Autism spectrum disorder (ASD)

ASD is a developmental disorder which is 4-5 times more common among boys than girls. While the biological mechanisms of the sex bias remain unclear, genetic studies showed that sex chromosomes genetic mutation is clearly associated with ASD. For example, mutation of X-linked genes, such as NLGN3 and NLGN4X, have been associated with ASD phenotype as described previously [15-17]. It is also observed that kids with X chromosome abnormalities often have problems in social behavioral [47], social cognition [48] and increase levels of ASD traits [49], a typical symptom of ASD. For the X chromosome aneuploidies with extra copies, a study identified 14 ASD patients from total of 51 boys with Klinefelter syndrome (XXY) (27%) by ADI-R (the Autism Diagnostic Interview) [50], suggesting a possibility of extra copy of X chromosome may add more risk for ASD. Another study of children with an extra copy of X chromosome (n = 60), children with ASD (n = 58), or control kids (n = 106) found that kids (regardless boys or girls) with the extra copy of X chromosome expressed higher levels of social dysfunction and ASD symptoms than ASD and controls, particularly with increased social anxiety [47]. In addition, inactive X chromosome is also associated with ASD, such as Fragile X, a disease caused by a single mutated gene (FMR1 protein, FMRP) on X chromosome. For example, a study of 120 children (80 boys and 40 girls) with the fragile X and their unaffected siblings showed 30% of children with fragile X syndrome also has ASD [51]. Together, data suggest that both X chromosome aneuploidies and impairment of X chromosome activity can increase risk of ASD. Compared to X chromosome, the Y chromosome abnormalities are often less studied due to its complex and repetitive DNA sequence structure, which makes hard to detect using conventional genetic technologies. Nevertheless, several early studies showed that child carries XYY developed infantile ASD [52-54]. A study of 95 subjects with XXYY (age 1-55 years) demonstrated 92% language delay, 72% with ADHD, 28% with ASD, 47% with mood disorders in the individuals with XXYY [55]. A recent systematic review also showed the association between ASD and XYY syndrome and a description of two new cases with this association [56]. These reports suggested that additional genetic mutations in Y chromosome might be also involved in ASD.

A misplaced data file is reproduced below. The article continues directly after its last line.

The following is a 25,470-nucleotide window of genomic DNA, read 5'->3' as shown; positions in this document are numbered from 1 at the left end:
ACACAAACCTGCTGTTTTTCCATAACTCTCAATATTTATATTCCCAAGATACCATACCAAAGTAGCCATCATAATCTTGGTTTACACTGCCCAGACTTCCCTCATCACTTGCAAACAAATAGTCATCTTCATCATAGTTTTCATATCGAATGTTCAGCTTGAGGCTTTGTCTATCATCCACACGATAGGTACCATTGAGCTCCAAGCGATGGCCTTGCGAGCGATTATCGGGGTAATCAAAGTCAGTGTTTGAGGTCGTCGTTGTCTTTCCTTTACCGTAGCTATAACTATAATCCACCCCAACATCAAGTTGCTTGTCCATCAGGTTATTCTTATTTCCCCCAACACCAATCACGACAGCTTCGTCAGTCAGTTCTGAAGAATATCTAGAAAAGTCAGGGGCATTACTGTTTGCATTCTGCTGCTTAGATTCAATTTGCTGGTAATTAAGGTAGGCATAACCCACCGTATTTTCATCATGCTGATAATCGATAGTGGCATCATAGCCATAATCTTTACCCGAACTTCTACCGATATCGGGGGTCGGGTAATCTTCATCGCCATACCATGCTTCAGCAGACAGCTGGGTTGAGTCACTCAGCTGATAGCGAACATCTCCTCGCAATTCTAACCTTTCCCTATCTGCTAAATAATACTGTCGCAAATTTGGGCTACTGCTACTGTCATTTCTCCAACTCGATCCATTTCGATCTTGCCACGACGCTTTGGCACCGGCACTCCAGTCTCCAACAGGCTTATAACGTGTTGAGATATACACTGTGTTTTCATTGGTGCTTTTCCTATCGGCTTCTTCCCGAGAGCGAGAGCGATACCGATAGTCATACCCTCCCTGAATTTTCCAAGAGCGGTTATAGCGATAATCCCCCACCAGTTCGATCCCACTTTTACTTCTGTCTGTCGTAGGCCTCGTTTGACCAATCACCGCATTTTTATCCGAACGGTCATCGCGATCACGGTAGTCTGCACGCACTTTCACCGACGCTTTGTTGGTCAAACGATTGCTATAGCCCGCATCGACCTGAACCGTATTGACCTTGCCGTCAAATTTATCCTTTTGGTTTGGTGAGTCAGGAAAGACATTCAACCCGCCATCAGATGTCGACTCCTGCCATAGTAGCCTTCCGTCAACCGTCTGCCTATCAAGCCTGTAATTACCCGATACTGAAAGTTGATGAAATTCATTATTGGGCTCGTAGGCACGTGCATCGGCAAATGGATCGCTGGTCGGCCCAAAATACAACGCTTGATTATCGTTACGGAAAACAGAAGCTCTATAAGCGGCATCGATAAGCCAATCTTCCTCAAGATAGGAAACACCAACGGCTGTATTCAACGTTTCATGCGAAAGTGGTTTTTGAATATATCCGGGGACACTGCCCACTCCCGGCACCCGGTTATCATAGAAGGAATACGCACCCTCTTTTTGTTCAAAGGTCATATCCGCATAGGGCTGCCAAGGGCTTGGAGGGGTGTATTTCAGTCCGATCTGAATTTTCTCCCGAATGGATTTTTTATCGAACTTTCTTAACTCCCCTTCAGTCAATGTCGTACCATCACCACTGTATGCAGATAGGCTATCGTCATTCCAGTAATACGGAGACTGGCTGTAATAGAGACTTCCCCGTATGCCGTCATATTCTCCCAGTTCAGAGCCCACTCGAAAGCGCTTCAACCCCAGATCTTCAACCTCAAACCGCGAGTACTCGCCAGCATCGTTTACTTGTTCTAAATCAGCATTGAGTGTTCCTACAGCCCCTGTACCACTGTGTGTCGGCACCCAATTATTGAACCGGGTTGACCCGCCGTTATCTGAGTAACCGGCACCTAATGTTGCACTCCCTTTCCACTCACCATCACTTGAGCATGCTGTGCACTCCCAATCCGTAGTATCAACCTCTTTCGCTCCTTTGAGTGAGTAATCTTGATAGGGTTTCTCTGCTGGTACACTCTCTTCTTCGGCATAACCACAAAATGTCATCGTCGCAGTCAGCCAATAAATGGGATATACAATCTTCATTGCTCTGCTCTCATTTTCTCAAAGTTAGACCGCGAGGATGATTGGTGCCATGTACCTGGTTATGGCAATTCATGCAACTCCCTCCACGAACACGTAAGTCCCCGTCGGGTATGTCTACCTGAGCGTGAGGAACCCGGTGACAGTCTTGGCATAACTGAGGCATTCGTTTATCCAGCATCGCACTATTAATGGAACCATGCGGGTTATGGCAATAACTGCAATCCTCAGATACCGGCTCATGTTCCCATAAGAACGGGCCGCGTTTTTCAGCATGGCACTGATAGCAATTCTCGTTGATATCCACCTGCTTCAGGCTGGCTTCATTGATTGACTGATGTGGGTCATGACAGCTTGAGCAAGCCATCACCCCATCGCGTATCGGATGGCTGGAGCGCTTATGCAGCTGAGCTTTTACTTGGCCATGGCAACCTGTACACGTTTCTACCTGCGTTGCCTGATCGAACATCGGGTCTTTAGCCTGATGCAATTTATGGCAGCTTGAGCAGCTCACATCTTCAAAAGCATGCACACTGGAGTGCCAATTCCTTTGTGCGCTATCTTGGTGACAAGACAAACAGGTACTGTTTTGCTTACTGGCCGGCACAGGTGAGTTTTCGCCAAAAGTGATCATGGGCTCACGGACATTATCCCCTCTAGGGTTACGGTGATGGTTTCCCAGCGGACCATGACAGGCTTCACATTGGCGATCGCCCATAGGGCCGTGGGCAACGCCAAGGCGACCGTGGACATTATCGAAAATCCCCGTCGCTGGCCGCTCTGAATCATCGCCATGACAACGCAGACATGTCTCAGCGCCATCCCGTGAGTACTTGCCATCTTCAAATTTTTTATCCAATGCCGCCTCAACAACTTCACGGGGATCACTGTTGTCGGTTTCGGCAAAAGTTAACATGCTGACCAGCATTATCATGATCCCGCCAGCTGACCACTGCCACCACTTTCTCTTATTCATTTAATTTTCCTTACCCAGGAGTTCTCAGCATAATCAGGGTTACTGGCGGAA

Attention deficit hyperactivity disorder (ADHD)

ADHD is other highly heterogeneous mental disorder. The incidence of ADHD in individuals with sex chromosome abnormality is higher than that in general population. There is a comprehensive study of sex chromosome aneuploidy in ADHD which included total of 167 participants with XXY (n = 56), XXX (n = 25), XYY (n = 33) and XXYY (n = 53), respectively. The results showed that 96 out of 167 (58%) individuals met DSM-IV criteria for ADHD, including 11 out of 56 (36﹪) individuals with XXY, 13 out of 25 (52﹪) in XXX, 25 out of 33 (76%) in XYY and 38 out of 53 (72﹪) in XXYY [57]. Another study reported an 18-fold increase in the prevalence of ADHD in girls with Turner’s Syndrome, and 4.8-fold increase in the risk of ADHD in combined boys and girls compared to the general population controls [58]. In addition to chromosome aneuploidies, a clinical case report found a 6 years old boy with ADHD carries a major de-novo Y chromosome abnormality, a deletion of the long arm and duplication of the short arm [59]. Together, while prevalence rates for ADHD in males and females is 2:1 in a general population, the sex differences in ADHD are increased significantly in the individuals carries sex chromosome aneuploidies as described [45].

Mood disorders